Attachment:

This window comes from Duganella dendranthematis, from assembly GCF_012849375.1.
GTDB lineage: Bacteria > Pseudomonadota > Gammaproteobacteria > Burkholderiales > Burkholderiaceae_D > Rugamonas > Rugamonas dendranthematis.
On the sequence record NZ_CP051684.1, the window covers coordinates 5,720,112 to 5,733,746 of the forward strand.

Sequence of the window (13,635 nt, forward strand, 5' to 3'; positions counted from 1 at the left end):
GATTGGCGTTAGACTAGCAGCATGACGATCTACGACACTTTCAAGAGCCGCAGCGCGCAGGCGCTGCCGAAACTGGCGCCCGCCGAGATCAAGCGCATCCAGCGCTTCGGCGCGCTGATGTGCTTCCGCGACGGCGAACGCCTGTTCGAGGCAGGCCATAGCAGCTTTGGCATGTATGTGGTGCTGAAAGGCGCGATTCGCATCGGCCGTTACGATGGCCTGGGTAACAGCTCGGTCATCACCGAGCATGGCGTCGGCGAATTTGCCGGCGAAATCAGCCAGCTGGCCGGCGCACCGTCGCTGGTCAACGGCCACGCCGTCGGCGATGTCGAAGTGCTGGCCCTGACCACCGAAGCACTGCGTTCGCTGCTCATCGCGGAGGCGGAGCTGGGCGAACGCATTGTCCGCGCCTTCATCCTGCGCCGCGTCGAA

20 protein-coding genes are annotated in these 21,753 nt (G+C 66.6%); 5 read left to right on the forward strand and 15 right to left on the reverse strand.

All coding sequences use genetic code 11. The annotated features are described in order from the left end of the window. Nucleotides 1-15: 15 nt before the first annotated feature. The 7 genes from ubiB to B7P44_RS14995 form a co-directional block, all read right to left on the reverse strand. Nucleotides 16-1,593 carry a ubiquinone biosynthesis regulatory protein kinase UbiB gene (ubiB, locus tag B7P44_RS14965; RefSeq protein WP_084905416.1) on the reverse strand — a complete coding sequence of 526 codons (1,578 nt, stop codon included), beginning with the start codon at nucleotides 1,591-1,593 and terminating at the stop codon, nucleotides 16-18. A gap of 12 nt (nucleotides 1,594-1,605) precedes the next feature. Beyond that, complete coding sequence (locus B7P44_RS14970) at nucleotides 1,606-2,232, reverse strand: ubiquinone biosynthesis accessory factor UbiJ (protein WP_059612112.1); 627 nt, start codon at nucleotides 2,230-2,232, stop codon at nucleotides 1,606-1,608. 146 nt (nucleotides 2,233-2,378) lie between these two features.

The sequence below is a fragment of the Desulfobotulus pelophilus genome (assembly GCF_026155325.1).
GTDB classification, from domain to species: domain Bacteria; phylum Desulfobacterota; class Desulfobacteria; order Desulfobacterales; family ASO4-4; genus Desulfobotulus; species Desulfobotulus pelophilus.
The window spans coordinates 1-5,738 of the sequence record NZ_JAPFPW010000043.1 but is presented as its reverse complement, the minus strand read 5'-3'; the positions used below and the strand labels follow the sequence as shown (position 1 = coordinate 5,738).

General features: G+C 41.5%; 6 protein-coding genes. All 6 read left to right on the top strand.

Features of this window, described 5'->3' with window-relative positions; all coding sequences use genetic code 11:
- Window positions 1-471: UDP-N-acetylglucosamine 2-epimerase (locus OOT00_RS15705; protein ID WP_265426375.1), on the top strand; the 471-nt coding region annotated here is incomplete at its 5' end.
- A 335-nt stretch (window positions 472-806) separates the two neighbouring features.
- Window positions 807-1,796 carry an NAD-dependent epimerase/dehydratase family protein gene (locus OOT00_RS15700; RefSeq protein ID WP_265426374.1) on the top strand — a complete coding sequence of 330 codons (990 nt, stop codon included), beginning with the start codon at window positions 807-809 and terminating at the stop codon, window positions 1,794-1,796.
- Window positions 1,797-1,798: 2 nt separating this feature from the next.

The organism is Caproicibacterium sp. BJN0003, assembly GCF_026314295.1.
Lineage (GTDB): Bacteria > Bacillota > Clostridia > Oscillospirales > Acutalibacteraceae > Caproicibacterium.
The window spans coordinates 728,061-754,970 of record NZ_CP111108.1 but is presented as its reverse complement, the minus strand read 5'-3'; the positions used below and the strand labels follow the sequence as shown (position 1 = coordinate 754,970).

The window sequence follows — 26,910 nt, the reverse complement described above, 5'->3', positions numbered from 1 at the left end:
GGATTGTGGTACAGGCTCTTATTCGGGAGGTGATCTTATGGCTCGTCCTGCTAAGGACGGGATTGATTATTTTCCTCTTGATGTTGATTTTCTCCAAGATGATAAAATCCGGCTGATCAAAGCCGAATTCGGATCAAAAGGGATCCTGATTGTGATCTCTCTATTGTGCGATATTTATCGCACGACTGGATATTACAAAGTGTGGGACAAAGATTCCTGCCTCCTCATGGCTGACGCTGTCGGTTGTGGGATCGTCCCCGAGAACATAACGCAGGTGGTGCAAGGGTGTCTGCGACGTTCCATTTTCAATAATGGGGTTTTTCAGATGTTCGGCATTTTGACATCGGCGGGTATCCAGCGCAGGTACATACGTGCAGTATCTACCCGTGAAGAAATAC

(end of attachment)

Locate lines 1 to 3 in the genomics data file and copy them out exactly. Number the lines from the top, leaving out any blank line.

This window comes from Duganella dendranthematis, from assembly GCF_012849375.1.
GTDB lineage: Bacteria > Pseudomonadota > Gammaproteobacteria > Burkholderiales > Burkholderiaceae_D > Rugamonas > Rugamonas dendranthematis.
On the sequence record NZ_CP051684.1, the window covers coordinates 5,720,112 to 5,733,746 of the forward strand.